February 2, 2023

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The new paradigm shift to the decentralization of data can be a benchmark for change in how organizations approach edge security.

Cyberattacks can exacerbate existing security vulnerabilities and expose new gaps at the edge, presenting IT and security personnel with a range of challenges. Infrastructure must withstand the vulnerabilities associated with the proliferation of devices generating, capturing and consuming data outside of the traditional data center. The need for a holistic cyber resilience strategy has never been greater – not only for protecting data at the edge, but also for consolidating the protection of all of a company’s endpoints into centralized data centers and public clouds.

But before we dive into the benefits of a holistic cyber resilience framework, it might help to better understand why the edge is often susceptible to cyberattacks, and how following some proven security best practices can help keep it safe. improve. edge defenses.

The impact of human error

Conventional IT wisdom says that security is only so strong in its weakest link: humans.

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Human error can make the difference between a failed attack and one that causes application downtime, data loss, or financial loss. According to IDC, more than half of new enterprise IT infrastructure will be at the edge by 2023. In addition, Gartner predicts that by 2025, 75% of enterprise-generated data will be created and processed outside of a traditional data center or the cloud.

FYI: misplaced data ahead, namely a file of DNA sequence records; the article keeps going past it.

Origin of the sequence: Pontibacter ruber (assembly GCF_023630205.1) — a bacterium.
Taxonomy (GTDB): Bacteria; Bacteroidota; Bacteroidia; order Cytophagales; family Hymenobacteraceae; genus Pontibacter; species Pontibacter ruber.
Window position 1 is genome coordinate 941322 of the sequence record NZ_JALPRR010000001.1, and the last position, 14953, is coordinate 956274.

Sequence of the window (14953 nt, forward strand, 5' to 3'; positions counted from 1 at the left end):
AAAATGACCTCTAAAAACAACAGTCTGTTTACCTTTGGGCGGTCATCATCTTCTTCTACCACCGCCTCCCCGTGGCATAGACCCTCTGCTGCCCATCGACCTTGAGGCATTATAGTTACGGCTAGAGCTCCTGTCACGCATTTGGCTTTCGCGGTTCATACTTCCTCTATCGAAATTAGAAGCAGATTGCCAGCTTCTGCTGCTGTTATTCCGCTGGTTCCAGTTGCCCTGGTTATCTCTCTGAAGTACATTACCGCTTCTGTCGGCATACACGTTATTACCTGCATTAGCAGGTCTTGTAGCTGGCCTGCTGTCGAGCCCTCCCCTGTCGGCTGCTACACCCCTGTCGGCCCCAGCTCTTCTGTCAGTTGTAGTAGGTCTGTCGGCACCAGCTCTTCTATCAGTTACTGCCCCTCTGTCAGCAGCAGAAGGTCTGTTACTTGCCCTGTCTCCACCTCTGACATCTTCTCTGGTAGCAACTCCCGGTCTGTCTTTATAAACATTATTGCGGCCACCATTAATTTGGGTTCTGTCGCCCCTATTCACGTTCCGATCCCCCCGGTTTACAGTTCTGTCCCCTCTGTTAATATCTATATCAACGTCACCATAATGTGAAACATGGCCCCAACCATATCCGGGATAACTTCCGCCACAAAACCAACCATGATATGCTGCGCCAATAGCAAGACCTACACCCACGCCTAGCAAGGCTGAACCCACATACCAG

The challenge is securing and protecting critical data in edge environments where the attack surface is growing exponentially and near-instantaneous access to data is a requirement.

With so much data coming and going from an organization’s endpoints, the role people play in ensuring its security is magnified. For example, if you don’t practice basic cyber hygiene (reusing passwords, opening phishing emails, or downloading malicious software), a cybercriminal could get the keys to the kingdom without anyone in IT knowing.

In addition to the risks associated with ignoring standard security protocols, end users can bring unapproved devices into the workplace, creating additional blind spots for the IT organization. And perhaps the biggest challenge is that edge environments are usually not staffed with IT administrators, so there is a lack of oversight of both the systems deployed at the edge and the people using them.

While capitalizing on data created at the edge is critical to growth in today’s digital economy, how can we overcome the challenge of securing a growing attack surface as cyber threats become more sophisticated and invasive than ever?

A multi-layered approach

It may seem like there are no simple answers, but organizations can start by addressing three fundamental key elements of security and data protection: Confidentiality, Integrity, and Availability (CIA).

  • Confidentiality: Data is protected from unauthorized observation or disclosure, whether in transit, use or when stored.
  • Integrity: data is protected against alteration, theft or deletion by unauthorized attackers.
  • Availability: Data is highly available to authorized users only when needed.

In addition to applying CIA principles, organizations should consider adopting a multi-layered approach to protecting and securing infrastructure and data at the edge. This generally falls into three categories: the physical layer, the operational layer, and the application layer.

Physical layer

Data centers are built for physical security with a set of policies and protocols designed to prevent unauthorized access and physical damage or loss of IT infrastructure and the data stored therein. On the edge, however, servers and other IT infrastructure are likely to be located next to an assembly line, in a store’s warehouse, or even in the base of a streetlight. This makes data much more vulnerable at the edge, requiring hardened solutions to help ensure the physical security of the edge application infrastructure.

Best practices for physical security at the edge include:

  • Monitoring of infrastructure and devices throughout their entire lifecycle, from supply chain and factory to operation to disposal.
  • Prevent systems from being modified or accessed without permission.
  • Protection of vulnerable access points, such as open ports, from malicious parties.